So in 2003, Oliver moved to Romania to lead winemaking for the Kripp’s now resurrected Prince Stirbey winery. “Making wine from indigenous varieties and focusing on single varietal and vineyard wines was a novel approach at the time,” he says. “Back then, people considered us to be crazy and nuts.” Prince Stirbey promoted wine made from Cramposie Selectionata, Feteasca Regala, and Tamaiosa. I have a hard time with the pronunciation, and I try to ask questions about the grapes. Oliver looks at me with a smile, “Don’t worry—it took me over a half a year to learn to pronounce these things.” We laugh.

Many Romanians associated these indigenous varietals with the tragic past of state-owned industrial wineries and co-operatives.

Oliver believes the Romanian people are now more accepting of indigenous varietals. “Back then, it was risky. I don’t think I would have left Germany if they wanted to produce international wines,” admits Oliver. “But today there is national pride—for national varieties and national products—with quality.”

Since the beginning in 2003, Prince Stirbey produced Cramposie Selectionata. Yet Oliver points out that they can trace the roots of the varietal in the region back 2,000 years or more. “Today, Stirbey is well known for this wine, and customers see a relationship between the varietal and the Prince Stirbey winery. This is pretty cool,” Oliver is now more animated, moving his hands and speaking passionately. “This is an enormous achievement for me, and it’s an excellent sign for both the local varietal and Prince Stirbey.”

Prince Stirbey produces about twenty different wines, half white and half red, but production is higher for its white wines. They make sparkling wines, rose, dry whites and reds, and sweet whites. “We have a wide range of wines,” Oliver points out. “The estate has the capacity to produce more, but we are using only the best grapes—the sirloin—so I decide what I want to make.”

As we squeeze through the cellar, we pass a stack of cages with bottles awaiting labeling. “I’ve worked in more than seven or eight wineries in my life, including my parents. It’s the same in every winery, there is never enough space.”

Oliver Bauer, Prince Stirbey Winery winemaker, pulled roots from his homeland in Germany so he could move to Romania and make wines using ancient and indigenous Romanian grape varietals.

Depending on the vintage, Stirbey produces between 80,000-120,00 bottles each year. “Even if we wanted to grow bigger and make more, I don’t think it’s possible because we don’t have space.” He’s proud to note that they tend to all of Prince Stirbey’s vineyards by hand.” In the future, I don’t know if we can keep up production,” he says with worried eyes. “My ladies, the professionals working in the vineyard, have been with us since the beginning.” He knows they are getting older and worries about finding quality labor as they retire.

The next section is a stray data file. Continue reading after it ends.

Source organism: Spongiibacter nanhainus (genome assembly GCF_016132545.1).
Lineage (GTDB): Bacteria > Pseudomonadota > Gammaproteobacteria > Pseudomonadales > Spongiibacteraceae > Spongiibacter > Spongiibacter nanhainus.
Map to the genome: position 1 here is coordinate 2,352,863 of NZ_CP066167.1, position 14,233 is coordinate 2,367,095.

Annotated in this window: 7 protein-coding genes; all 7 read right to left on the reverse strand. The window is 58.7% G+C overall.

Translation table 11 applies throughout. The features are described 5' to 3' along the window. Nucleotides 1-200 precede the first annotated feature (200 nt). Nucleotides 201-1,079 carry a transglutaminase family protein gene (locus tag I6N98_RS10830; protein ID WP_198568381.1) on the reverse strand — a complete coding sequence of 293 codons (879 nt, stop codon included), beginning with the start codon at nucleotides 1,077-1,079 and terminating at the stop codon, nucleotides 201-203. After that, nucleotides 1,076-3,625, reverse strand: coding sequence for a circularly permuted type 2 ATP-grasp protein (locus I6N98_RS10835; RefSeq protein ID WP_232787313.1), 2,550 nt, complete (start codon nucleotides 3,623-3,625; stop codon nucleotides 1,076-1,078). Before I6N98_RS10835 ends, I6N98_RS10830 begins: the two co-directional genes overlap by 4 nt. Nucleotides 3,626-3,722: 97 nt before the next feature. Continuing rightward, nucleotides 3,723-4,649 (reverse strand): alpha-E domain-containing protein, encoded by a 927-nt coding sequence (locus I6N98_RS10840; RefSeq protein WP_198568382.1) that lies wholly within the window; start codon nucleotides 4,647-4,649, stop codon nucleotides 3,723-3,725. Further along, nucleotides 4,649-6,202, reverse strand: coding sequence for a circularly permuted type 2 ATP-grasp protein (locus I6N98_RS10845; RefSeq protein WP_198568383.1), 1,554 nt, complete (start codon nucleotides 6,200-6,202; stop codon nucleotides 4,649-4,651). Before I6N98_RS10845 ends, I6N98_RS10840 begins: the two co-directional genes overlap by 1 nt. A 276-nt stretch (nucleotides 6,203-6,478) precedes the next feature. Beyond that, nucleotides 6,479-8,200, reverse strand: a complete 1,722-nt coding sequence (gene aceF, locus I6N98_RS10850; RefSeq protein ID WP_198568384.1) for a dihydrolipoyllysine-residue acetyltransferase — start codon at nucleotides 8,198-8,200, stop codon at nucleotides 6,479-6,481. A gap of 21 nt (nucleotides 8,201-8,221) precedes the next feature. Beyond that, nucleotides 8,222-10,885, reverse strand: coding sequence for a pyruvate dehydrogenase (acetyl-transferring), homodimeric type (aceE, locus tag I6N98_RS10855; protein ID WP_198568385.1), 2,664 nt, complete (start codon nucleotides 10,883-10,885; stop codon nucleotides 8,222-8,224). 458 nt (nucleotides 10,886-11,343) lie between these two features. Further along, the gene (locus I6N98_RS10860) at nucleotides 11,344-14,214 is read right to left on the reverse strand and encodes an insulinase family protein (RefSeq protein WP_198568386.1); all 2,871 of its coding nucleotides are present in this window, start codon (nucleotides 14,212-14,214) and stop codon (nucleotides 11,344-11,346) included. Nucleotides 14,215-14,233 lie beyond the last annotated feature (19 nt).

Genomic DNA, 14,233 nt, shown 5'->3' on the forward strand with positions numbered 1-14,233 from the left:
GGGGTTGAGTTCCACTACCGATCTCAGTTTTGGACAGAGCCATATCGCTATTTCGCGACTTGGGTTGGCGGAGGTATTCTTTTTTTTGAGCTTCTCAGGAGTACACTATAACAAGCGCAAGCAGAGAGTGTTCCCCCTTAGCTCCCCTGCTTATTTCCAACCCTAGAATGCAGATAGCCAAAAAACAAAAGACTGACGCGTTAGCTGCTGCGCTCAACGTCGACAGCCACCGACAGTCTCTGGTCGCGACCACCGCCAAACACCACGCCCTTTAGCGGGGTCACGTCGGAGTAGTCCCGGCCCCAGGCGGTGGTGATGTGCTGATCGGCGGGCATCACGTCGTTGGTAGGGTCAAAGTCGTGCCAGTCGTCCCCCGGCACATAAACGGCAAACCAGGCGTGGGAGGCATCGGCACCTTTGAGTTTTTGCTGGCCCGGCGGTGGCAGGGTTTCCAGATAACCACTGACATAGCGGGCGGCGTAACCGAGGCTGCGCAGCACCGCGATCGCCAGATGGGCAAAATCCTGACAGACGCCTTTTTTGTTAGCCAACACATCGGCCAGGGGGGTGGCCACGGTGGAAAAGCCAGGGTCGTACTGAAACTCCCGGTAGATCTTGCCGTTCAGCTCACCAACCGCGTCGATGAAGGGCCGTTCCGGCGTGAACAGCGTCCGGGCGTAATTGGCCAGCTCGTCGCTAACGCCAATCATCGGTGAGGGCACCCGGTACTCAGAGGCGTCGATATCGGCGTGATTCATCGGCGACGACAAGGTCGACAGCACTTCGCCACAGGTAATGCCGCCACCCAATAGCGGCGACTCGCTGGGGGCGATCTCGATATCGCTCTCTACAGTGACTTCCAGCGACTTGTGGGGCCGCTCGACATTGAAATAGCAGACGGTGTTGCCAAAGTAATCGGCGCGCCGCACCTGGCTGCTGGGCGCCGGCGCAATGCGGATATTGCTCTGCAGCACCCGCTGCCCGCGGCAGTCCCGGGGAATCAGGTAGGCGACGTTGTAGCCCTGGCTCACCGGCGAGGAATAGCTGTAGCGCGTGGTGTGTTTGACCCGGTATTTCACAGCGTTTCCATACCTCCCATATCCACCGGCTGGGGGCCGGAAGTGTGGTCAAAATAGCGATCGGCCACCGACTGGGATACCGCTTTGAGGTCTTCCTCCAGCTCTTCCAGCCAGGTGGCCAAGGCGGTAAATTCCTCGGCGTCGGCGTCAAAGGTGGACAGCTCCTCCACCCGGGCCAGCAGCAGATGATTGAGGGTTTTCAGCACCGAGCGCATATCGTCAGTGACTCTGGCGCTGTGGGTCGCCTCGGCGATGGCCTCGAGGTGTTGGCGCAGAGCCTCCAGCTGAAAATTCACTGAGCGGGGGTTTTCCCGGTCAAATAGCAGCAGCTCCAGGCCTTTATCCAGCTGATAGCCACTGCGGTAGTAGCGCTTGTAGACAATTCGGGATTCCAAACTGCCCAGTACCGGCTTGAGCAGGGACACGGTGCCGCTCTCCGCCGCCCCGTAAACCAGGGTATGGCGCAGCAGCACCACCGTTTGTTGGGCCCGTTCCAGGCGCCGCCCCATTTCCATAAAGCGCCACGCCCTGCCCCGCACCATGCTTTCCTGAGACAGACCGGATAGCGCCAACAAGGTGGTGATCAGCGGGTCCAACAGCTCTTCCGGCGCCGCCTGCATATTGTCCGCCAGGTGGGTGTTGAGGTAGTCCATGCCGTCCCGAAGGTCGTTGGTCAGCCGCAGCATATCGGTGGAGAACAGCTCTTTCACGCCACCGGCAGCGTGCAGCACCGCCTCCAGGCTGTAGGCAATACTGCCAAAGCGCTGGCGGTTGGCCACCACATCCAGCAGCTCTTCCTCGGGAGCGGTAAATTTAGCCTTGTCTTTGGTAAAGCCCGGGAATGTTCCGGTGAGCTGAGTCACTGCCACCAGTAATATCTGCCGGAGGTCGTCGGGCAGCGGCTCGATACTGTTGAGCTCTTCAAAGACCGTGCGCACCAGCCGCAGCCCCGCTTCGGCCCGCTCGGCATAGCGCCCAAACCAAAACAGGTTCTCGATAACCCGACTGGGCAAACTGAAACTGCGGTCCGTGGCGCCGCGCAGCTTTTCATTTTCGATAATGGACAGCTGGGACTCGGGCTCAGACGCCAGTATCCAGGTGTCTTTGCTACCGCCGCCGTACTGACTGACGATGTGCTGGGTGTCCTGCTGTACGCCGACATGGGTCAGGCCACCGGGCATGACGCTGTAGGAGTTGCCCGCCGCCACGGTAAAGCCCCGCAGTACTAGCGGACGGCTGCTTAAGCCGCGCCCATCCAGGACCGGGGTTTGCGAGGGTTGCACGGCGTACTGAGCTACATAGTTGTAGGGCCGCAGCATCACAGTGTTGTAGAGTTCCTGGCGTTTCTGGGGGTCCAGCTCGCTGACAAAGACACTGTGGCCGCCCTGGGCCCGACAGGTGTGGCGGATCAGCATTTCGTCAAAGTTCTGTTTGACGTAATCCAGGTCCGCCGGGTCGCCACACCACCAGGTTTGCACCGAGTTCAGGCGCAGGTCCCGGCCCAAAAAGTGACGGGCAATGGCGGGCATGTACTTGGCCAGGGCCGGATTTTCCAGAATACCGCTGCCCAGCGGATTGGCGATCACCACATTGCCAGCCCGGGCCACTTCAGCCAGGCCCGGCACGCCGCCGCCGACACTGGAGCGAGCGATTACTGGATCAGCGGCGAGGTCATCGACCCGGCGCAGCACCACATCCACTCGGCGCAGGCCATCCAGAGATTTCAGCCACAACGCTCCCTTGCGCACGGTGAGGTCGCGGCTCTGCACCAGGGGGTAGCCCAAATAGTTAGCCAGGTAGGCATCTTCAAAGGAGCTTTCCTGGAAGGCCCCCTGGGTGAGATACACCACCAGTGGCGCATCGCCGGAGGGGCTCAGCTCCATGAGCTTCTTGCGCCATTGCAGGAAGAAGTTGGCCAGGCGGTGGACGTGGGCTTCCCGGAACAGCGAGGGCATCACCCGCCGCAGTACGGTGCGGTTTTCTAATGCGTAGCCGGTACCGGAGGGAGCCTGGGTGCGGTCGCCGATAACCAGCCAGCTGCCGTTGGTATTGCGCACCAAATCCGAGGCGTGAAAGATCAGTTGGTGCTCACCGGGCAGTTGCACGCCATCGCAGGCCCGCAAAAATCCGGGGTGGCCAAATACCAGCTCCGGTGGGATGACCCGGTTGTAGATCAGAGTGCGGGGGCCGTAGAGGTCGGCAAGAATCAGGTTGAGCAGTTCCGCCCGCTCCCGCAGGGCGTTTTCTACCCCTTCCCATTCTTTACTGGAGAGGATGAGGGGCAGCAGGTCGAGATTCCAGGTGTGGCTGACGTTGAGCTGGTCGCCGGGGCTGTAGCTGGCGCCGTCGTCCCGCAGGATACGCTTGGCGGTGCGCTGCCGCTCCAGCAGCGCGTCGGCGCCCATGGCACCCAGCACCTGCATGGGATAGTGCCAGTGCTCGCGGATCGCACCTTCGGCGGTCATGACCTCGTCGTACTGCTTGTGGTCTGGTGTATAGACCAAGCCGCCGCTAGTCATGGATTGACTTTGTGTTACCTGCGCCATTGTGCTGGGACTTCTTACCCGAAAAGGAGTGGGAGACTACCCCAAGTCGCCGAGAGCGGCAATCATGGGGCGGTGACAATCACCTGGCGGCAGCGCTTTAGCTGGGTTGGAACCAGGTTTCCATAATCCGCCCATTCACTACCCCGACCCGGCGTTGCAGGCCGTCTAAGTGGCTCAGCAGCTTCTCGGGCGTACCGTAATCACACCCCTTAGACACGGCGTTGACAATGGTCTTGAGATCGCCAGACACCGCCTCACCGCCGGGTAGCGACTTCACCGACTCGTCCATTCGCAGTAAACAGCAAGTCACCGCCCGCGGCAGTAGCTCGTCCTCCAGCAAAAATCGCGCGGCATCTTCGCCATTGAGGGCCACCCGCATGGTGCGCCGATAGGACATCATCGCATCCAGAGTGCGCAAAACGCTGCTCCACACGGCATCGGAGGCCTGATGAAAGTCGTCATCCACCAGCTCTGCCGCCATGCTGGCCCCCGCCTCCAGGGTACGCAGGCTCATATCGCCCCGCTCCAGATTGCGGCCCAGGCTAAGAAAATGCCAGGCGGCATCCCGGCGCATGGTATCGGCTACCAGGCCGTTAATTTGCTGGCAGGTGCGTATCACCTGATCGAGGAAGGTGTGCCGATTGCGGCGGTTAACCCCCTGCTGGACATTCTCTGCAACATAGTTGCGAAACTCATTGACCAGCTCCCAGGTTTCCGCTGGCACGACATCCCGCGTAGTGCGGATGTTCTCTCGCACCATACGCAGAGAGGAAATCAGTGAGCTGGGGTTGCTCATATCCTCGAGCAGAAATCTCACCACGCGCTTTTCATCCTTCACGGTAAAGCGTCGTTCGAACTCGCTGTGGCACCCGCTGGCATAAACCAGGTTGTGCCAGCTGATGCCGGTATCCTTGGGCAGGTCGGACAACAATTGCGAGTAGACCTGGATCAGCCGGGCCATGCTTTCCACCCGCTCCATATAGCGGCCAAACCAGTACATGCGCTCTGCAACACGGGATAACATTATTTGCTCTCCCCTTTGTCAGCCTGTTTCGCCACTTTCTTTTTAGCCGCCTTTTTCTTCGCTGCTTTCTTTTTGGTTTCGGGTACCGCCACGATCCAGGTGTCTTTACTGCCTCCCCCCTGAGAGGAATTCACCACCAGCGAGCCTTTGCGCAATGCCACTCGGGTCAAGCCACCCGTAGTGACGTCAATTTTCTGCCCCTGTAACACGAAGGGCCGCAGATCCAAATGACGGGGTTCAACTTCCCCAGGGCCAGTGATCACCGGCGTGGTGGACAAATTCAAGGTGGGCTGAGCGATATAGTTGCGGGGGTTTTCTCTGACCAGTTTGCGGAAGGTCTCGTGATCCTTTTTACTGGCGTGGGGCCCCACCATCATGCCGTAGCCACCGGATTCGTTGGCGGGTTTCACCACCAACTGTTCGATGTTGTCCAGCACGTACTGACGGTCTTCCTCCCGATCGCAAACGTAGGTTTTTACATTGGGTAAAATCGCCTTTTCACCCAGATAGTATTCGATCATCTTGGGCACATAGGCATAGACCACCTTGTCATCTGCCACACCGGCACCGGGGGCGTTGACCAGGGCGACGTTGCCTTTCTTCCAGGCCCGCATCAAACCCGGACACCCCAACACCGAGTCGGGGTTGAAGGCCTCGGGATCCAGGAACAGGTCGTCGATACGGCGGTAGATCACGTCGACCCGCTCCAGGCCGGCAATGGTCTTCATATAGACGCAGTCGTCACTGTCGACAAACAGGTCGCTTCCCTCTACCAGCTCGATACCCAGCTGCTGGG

“All my workers have gardens and vines in their home,” he says, “they know plants, they live and breathe agriculture, and I love working with them. I want to keep it as personal as possible and less mechanical. But this will get more difficult.”

To maintain production, Stirbey must find capable professionals to work the vineyards. “I can feel the heat already,” says Oliver. “I could use double the quality labor force I have today. And I’m not the only one. Last week I traveled the country, securing grape contracts for Bauer. Everybody says the same thing. And it’s not only viticulture. Other industries here from IT to retail to agriculture are feeling the same labor pinch.

The brain drain he speaks of is symptomatic of a more significant problem throughout the eastern European countries now in the EU. With salaries higher in western Europe, the younger generation is fleeing their homelands in search of more comfortable living and more prosperity. With the older generation staying put, there is a hole left by the younger generations. They need the energy that drives change, innovation, and growth. There are exceptions. Just not enough.

“The younger generation isn’t interested in, for the most part, the hard work necessary for working the vineyard,” he says. “It’s not that they’re not willing, but they can find easier work that pays more elsewhere.” He notes that even the less educated agricultural workers can get paid for the same work in other EU countries.